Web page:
In 1861, Mr Thomas Cox found himself without a job. He had been, until recently, the village schoolmaster in Milburn, and hoped – needed – to get another position as soon as possible. Yet, for unknown reasons, he was unable to find either references or a job, so he decided on a rather rash course of action.
He applied for a job, but instead of enclosing the details of contacts with his application, who could be approached for references, wrote glowing testimonials of his personal and professional qualities himself, signed by individuals who certainly existed, but who had no idea that their names were being used in this context.
Unfortunately for Cox, he had, it seems, lost his previous job after engaging in a spat with a local clergyman, Edwin Tyson, who was a 65-year-old Yorkshireman described in the 1861 Westmorland census as a ‘clergyman without cure of souls’. This meant that he did not have a parish of his own to take care of.
Cox had been employed at the local national school – which, of course, would have close links with the Church of England, and therefore with the local parish church. Reverend Tyson had strong views about how the school should be run, but Cox had disagreed with him. They had quarrelled over the school’s management, and Tyson held a grudge.
He suspected Cox of taking unethical steps to procure another job – for Tyson would have refused to have provided a reference. In addition, Milburn was a small place, and gossip may have reached his ears about Cox’s intentions. So the vicar started criminal proceedings against the schoolmaster.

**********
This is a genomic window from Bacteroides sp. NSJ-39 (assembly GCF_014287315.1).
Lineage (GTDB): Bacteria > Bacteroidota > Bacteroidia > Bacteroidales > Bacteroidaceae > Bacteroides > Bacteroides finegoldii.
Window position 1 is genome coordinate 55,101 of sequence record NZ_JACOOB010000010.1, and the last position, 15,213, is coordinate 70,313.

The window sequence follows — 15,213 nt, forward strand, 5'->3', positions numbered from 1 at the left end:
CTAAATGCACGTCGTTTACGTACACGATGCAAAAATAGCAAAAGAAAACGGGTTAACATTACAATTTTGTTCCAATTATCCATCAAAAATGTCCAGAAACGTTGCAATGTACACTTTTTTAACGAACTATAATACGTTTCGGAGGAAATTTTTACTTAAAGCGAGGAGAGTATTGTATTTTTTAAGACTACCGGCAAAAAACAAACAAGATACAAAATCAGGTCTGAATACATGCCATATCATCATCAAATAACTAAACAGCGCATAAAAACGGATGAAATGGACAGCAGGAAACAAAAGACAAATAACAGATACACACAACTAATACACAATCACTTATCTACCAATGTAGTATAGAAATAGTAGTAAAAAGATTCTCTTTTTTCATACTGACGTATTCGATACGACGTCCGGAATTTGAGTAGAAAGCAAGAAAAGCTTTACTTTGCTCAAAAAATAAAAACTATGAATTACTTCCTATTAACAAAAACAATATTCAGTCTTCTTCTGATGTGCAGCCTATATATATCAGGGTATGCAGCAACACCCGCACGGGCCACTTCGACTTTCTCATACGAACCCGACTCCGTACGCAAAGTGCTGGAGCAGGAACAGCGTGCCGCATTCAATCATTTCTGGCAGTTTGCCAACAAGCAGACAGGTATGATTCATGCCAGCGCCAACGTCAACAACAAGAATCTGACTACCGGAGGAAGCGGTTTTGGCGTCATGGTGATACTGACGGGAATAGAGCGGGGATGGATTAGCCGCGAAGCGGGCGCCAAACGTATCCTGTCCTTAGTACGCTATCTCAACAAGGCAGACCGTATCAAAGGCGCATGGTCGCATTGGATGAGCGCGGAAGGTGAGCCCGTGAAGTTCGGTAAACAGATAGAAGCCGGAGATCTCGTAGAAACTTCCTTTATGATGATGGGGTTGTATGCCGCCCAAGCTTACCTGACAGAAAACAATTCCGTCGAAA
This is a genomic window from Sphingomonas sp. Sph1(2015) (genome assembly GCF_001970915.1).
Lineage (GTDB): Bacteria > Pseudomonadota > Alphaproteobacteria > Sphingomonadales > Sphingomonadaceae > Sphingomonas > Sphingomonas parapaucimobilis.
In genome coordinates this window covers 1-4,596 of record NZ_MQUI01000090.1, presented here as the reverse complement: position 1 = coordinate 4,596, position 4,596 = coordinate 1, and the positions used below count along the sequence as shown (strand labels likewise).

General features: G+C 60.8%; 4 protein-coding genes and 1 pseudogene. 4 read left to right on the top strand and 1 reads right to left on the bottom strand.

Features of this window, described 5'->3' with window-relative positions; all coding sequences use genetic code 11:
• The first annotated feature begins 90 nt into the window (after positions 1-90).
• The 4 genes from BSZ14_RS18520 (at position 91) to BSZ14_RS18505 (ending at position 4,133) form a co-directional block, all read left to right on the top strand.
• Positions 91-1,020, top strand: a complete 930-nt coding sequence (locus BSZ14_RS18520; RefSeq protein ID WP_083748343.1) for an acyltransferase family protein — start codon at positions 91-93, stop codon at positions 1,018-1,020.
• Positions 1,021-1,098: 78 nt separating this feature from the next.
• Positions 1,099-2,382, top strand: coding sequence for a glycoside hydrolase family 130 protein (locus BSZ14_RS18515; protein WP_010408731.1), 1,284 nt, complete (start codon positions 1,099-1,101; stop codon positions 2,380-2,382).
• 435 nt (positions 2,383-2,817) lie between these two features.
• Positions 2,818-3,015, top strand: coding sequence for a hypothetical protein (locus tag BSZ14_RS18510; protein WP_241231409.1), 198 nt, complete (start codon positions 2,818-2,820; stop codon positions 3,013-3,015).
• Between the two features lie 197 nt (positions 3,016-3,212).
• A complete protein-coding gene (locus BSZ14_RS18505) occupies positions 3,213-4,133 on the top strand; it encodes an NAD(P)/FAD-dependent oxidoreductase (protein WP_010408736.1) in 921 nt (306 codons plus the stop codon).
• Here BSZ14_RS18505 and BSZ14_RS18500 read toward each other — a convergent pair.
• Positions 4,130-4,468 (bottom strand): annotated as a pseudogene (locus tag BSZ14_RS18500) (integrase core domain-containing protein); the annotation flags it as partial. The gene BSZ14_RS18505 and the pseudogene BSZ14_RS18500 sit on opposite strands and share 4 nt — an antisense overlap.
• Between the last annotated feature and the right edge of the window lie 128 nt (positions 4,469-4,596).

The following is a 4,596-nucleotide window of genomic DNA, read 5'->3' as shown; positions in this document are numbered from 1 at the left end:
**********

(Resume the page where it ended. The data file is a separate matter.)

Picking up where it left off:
However, when the case came before the Grand Jury at the Westmorland Summer Assizes, the clergyman was seen in rather an unholy light. His actions were seen as vindictive, and the prosecution brought out of malice.
The jury also heard that the men whose names had been used as referees had given depositions, where at least ‘some’ of them stated that they would have been ‘perfectly willing to give him that character’ that he had written for himself.
In addition, there was doubt as to whether he had deliberately written the references without their consent; some said that they had authorised him to write them on their behalf – presumably, they did not have the time or inclination to think up a paragraph themselves.
If Cox HAD written these references with a deliberate intent to mislead, this would, the judge made clear, be an offence at common law – the offence of forgery. Yet it seems that the jury had taken against the vicar and his desire to punish Cox for disagreeing with him over the school’s management. After retiring for 45 minutes to discuss the case, the jury ‘ignored the bill’ and the case was dropped.
Source: The Lancaster Gazette, 10 August 1861Tweet